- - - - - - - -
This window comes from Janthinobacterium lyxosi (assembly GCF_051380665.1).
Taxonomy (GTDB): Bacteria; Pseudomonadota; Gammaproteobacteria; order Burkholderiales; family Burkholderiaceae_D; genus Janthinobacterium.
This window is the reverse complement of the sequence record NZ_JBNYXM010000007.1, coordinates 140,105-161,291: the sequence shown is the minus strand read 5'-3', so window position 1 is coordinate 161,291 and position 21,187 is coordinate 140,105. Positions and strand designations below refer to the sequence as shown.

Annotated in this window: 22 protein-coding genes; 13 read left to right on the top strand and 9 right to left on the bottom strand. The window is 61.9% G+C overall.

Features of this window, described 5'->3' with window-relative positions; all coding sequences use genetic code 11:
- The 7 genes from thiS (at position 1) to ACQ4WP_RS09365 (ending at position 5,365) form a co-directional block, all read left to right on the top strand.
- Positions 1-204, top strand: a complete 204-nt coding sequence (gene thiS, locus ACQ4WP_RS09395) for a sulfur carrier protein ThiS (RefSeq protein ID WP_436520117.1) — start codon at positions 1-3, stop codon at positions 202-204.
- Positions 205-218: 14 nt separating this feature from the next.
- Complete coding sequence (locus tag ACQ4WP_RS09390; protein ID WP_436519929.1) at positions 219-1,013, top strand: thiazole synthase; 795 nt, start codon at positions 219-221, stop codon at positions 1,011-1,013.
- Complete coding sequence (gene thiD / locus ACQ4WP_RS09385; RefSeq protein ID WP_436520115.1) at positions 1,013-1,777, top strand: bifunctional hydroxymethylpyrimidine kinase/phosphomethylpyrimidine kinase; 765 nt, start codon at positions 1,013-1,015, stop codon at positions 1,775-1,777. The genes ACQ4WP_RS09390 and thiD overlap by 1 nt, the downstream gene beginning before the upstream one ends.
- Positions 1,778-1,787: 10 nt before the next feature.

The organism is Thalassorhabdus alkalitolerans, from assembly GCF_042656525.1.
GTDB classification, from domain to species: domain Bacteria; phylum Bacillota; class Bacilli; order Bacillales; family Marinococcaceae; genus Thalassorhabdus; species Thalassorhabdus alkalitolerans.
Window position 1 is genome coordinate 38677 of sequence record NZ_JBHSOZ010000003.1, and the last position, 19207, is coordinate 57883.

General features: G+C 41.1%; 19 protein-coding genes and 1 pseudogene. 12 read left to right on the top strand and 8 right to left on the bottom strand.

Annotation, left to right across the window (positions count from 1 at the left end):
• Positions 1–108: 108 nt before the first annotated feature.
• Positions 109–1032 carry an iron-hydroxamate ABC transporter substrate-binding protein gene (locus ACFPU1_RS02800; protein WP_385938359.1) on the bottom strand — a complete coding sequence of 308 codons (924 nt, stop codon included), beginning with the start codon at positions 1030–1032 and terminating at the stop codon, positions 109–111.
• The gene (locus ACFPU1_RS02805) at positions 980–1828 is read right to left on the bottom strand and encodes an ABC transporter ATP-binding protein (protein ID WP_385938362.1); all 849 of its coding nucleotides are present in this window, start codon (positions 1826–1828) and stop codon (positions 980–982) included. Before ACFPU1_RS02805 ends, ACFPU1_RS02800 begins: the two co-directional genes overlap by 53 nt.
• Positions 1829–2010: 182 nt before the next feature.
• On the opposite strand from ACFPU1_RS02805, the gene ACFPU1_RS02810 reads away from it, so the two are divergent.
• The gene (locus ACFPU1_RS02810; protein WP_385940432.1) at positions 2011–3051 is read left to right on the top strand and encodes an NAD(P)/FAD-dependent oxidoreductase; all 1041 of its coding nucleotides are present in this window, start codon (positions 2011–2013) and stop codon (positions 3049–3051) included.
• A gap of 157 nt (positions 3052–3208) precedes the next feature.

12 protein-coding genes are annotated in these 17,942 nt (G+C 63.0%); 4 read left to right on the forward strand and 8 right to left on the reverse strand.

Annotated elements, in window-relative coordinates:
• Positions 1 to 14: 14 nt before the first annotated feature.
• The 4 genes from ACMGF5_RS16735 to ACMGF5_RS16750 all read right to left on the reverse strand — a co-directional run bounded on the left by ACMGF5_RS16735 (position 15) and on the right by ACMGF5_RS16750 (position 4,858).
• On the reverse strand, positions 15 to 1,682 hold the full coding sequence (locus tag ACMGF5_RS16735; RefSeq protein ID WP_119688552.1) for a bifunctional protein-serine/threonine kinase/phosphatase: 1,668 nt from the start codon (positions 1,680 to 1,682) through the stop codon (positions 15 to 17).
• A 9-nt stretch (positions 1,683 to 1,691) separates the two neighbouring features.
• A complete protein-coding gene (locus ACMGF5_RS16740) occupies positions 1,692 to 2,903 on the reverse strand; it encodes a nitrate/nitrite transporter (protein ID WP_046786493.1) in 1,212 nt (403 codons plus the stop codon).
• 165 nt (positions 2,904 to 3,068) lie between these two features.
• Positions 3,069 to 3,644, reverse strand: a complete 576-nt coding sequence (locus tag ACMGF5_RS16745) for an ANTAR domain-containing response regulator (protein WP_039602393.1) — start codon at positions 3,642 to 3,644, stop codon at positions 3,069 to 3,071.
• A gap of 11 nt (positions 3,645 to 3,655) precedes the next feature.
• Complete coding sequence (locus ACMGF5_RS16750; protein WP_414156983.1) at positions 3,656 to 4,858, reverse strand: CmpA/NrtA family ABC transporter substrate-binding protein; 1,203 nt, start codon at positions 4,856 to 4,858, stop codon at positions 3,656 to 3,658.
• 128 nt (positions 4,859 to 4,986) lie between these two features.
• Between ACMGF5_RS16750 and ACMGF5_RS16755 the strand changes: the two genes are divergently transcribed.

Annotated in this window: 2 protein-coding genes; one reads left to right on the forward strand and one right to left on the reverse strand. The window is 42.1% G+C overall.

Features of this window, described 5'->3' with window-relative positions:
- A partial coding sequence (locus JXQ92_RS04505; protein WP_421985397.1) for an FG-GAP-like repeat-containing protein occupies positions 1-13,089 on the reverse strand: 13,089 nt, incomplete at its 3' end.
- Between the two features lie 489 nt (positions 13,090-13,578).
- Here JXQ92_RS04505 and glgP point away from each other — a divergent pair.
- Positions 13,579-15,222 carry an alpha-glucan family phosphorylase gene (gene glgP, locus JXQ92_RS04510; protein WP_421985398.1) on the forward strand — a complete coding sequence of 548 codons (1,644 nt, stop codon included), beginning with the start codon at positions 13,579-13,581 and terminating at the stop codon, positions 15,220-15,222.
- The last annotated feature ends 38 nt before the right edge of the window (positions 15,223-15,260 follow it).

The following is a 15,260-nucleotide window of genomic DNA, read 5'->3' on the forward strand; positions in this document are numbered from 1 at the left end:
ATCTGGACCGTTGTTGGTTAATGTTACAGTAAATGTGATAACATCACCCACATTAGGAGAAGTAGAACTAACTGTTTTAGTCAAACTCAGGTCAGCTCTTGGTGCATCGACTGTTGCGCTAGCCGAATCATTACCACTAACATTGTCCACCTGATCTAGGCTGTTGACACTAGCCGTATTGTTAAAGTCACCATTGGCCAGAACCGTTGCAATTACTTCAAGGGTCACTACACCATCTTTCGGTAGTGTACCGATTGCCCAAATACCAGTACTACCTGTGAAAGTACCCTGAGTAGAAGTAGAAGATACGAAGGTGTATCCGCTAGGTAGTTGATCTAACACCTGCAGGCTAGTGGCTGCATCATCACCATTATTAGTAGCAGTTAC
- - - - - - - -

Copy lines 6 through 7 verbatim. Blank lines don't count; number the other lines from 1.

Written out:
- The 7 genes from thiS (at position 1) to ACQ4WP_RS09365 (ending at position 5,365) form a co-directional block, all read left to right on the top strand.
- Positions 1-204, top strand: a complete 204-nt coding sequence (gene thiS, locus ACQ4WP_RS09395) for a sulfur carrier protein ThiS (RefSeq protein ID WP_436520117.1) — start codon at positions 1-3, stop codon at positions 202-204.